This morning, I gessoed a couple more canvasses and am thinking about what next to bring out of the dark.

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Overwhelmed

Yep!  That’s just how I’m feeling at the mo. We’re planning our Fifth Anniversary Renewal of Vows & Handfasting Celebration for May.  It’s about 85% sorted, but still there is a lot to consider.  Not just the details, but the depths. I’m also in the midst of my winter/summer clothes changeover.  The weather has been a bit changeable, so I’m taking it slow.  Some days I want linen and some days I want wool.  Our bedroom has been in a bit of a state, so I’ve moved all of the bags and boxes into the living room to give myself some space with it.

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At the weekend, we went to Bristol for a couple of days.  I love that city!  I walked 2 miles, and back, to see my Dr Hauschka aesthetician Grace Emmerson for Part 2 of a course of Facial Gymnastics.  I’d printed off a map from Google and it was great just to wander and meander through the city.

On the way, I stepped in to the Bristol Museum and Art Gallery to have a look around.  Such a beautiful building, with parquet floors and a gorgeous interior.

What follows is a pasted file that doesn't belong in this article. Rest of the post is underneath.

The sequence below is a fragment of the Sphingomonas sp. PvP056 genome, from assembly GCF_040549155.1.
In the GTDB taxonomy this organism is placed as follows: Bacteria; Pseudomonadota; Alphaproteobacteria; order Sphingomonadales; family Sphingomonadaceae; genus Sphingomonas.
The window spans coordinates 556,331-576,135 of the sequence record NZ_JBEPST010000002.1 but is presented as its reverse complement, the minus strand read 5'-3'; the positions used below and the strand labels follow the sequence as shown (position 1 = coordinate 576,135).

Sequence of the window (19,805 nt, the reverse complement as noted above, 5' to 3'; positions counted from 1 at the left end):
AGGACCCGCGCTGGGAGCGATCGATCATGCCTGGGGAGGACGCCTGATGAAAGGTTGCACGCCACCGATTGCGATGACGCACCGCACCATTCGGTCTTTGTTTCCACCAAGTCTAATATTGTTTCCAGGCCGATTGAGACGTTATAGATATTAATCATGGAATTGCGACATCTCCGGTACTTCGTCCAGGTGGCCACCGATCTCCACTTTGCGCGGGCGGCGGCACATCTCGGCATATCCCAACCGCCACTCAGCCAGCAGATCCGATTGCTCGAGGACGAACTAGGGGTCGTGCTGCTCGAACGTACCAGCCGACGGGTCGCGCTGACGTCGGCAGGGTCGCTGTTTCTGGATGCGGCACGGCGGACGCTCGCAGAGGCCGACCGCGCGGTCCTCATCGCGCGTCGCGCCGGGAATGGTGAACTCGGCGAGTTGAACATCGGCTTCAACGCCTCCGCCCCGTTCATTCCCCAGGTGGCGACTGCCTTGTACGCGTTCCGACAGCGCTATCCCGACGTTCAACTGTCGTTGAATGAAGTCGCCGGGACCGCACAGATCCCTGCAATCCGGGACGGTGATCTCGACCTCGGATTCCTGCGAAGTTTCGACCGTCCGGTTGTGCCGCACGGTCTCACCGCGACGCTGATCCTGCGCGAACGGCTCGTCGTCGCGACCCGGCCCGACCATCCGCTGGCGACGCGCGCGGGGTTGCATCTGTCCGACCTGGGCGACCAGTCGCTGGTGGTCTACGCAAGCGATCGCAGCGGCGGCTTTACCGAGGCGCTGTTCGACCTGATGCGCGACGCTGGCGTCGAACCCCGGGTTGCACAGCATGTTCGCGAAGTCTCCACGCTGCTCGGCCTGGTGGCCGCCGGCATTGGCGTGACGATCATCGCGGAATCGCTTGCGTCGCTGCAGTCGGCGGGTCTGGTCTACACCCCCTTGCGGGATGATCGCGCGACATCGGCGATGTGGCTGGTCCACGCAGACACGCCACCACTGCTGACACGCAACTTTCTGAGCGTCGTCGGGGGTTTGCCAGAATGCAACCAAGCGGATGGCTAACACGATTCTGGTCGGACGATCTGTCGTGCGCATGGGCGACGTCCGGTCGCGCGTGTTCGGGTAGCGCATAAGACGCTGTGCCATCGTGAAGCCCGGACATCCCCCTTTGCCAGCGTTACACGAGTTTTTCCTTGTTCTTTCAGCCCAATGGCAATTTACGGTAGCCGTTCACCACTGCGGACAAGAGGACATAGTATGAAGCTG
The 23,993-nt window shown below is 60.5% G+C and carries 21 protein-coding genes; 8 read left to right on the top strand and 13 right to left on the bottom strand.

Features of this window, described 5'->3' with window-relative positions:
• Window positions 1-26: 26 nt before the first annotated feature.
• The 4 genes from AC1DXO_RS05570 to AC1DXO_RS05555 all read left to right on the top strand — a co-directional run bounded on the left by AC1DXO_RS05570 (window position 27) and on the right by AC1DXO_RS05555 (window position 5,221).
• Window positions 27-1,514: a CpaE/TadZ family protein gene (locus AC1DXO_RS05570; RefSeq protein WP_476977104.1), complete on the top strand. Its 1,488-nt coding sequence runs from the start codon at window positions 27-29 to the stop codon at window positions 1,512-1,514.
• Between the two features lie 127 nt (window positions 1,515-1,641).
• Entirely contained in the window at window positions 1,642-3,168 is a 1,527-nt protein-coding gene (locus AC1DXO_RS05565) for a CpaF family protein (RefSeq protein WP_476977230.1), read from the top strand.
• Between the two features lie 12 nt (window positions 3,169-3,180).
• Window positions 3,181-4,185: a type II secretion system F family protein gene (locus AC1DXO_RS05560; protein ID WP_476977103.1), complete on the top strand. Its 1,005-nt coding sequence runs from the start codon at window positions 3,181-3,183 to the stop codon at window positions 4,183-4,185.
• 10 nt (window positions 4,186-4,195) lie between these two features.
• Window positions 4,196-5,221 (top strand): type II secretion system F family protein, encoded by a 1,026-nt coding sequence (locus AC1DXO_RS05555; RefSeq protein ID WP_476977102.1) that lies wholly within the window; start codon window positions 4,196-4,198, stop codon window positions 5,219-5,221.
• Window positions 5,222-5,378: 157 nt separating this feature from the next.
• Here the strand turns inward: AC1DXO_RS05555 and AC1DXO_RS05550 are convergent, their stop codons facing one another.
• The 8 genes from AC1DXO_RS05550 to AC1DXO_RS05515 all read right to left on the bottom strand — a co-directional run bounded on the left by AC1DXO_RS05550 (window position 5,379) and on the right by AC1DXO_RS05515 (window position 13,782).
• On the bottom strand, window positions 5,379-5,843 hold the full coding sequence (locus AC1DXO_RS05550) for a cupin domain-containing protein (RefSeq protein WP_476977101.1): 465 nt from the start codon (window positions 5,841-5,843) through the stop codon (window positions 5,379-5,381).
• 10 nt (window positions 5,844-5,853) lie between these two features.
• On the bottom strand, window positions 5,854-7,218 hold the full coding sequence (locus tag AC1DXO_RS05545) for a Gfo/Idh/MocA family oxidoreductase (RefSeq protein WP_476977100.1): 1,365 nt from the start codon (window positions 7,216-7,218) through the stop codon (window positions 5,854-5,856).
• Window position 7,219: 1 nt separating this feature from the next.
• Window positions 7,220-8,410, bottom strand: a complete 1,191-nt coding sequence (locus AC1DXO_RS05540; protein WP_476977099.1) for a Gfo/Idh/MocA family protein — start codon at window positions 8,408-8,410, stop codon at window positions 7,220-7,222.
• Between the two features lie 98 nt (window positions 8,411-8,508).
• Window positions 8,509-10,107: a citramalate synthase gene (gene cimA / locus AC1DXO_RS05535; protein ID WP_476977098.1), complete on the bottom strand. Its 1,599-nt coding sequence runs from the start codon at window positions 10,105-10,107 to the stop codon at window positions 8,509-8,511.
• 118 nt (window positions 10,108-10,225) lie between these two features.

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I love the taxidermy animals and especially the painted dioramas.  It reminds me of the Los Angeles Museum of Natural History Halls of Mammals I used to go to as a kid.

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There was a fantastic installation from internationally renowned contemporary artist, Do Ho Suh.   Commissioned especially for Bristol, New York City Apartment/Bristol allows visitors to experience the ghost architecture of a soft corridor and staircase tailored from fabric based on the artist’s home in New York.

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The detail is amazing.

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I called into the Bristol Guild and bought a new summer hat too.

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By the time I got back to our hotel, I was well ready for a nap with a cuppa and some of the milk chocolate, raisin and bacon bits chocolate I’d got, also from the Bristol Guild.

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We went to a couple of great restaurants for dinner over the two nights we were there.   It was a great break and it was very good to get back home to our flat in Devon.  Spring has definitely arrived!  On Sunday, Steve washed the windows inside and out, and we put our white linen curtains up, in place of the heavy, lined cotton ones.

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I guess I’m just feeling the change of the seasons.  If anything sums up how I’m feeling it has to be these pussy willow branches we’ve had in our living room for the past several weeks.  The whippiness of the branches and the soft catkins and then that thrusting, green, new growth just bursting out.  Ouch!  And Wow!!  I look at them every day and know.

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It is a risk to come back, to come out, to grow new shoots.